Cooking “en papillote” (French for “in parchment”) can be a tasty and surprisingly easy-to-master cooking method. In fact, if you haven’t tried it before you may come to view it as both a convenience and a real treat.
En papillate involves sealing your ingredients in a parchment paper or foil packet, which traps both steam and flavor inside. The packets can be assembled a few hours ahead of time and popped in the oven just before dinner.
The assembled parcel seals in the heat, roasting the ingredients in their own juices and infusing them with any added herbs and spices, making for moist and flavorful dishes. The intensification of flavors means you won’t need to add any high-calorie extra, leading to a light healthy meal that’s both delicious and visually appealing.
Methods vary slightly from recipe-to-recipe (and you can, of course, get quite fancy about your preparation) but the basic concept of cooking with steam in paper remains the same.
Seafood is the “en papillote” standby, and salmon or lighter white fish are the classic options, cooking up as succulent as can be with minimal fuss. Generally the fish is surrounded with a selection of fresh vegetables (either sliced very thin so they cook as quickly the fish or pre-cooked in a skillet) and herbs and spices. Thin lemon slices can add zing to some white fish, as well.
The ingredients are wrapped in the parchment with just a teaspoon or two of olive oil and a small amount of liquid to create the steam (you’ll want to make sure the packets aren’t over-filled and there is enough room for air to move around), the ends sealed tight by twisting or folding, and the individual packages baked in a 350°-400° oven for anywhere between 10-25 minutes depending on prep and ingredients.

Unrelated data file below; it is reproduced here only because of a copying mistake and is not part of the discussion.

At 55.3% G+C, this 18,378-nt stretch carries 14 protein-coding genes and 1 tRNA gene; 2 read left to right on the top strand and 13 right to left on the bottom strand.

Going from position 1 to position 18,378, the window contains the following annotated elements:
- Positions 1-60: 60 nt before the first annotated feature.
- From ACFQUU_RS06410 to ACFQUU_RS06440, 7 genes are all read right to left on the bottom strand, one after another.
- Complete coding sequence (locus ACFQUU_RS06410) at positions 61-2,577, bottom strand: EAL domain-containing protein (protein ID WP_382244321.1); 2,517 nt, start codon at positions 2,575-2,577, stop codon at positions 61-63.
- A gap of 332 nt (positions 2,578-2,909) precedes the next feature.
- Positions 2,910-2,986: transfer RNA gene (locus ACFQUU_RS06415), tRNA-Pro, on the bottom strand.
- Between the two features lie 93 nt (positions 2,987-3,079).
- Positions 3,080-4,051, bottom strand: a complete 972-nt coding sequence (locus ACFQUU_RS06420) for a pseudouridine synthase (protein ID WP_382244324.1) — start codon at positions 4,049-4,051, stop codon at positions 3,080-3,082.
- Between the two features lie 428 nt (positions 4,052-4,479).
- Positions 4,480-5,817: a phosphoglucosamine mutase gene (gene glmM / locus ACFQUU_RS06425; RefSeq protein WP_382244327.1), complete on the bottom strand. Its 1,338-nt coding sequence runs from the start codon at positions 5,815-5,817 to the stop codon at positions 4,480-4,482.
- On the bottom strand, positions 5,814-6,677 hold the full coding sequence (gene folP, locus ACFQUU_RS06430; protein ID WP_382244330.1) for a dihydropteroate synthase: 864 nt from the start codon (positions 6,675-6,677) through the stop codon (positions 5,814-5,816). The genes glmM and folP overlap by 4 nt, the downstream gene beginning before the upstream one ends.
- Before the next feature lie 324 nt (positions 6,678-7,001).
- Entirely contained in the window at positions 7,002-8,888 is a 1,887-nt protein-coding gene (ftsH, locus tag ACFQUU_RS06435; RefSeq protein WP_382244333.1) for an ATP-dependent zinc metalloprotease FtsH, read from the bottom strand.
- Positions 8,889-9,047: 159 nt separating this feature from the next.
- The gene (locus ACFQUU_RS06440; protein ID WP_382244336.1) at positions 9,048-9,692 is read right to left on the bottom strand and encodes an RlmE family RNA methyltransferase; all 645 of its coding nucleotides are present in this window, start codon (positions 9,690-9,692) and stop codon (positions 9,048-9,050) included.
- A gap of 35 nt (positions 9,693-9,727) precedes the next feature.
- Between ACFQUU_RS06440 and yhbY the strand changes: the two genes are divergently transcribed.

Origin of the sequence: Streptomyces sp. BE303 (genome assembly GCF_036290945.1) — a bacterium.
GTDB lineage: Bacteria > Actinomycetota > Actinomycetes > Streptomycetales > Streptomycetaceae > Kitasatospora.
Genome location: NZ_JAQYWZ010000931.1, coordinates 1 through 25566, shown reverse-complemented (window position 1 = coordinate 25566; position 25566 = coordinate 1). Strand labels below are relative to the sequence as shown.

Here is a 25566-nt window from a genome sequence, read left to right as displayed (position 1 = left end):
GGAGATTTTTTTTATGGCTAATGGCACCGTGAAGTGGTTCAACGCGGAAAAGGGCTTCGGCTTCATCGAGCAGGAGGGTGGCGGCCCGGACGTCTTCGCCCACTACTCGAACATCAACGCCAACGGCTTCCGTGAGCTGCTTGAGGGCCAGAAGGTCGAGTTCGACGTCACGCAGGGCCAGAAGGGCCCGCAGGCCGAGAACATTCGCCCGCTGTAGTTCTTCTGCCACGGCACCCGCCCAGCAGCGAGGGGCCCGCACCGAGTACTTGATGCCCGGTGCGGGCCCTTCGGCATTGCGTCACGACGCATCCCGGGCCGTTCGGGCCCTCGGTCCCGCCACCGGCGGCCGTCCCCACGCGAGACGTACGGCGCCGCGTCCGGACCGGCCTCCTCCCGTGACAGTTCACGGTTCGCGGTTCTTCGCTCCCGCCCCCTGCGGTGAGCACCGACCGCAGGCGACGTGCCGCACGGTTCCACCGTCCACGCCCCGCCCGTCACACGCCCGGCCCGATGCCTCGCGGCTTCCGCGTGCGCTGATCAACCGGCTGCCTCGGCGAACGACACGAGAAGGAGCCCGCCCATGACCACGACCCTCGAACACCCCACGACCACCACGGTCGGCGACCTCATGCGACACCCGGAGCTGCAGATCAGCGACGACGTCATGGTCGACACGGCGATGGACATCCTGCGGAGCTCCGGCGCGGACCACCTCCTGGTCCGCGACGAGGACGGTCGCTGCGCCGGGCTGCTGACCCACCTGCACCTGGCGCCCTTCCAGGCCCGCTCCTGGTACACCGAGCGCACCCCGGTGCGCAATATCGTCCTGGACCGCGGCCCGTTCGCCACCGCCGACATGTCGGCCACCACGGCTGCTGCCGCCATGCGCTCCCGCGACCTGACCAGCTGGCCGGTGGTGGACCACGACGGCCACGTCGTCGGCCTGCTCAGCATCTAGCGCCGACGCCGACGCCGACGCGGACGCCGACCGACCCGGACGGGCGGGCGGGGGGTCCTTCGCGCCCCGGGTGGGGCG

The final result, with the ever-so-slightly charred parchment parcels slit to reveal their contents makes for a fun a steamy presentation.
Try the Salmon en Papillote with Tomatoes and Fennel from Flavor First for a delicious low-fat version where cherry or grape tomatoes provide the liquid for the steaming.
You can find parchment at most major supermarkets (usually in the same section as aluminum foil or wax paper), or online outlets such as Bob’s Red Mill. In a pinch, aluminum foil works just fine, too.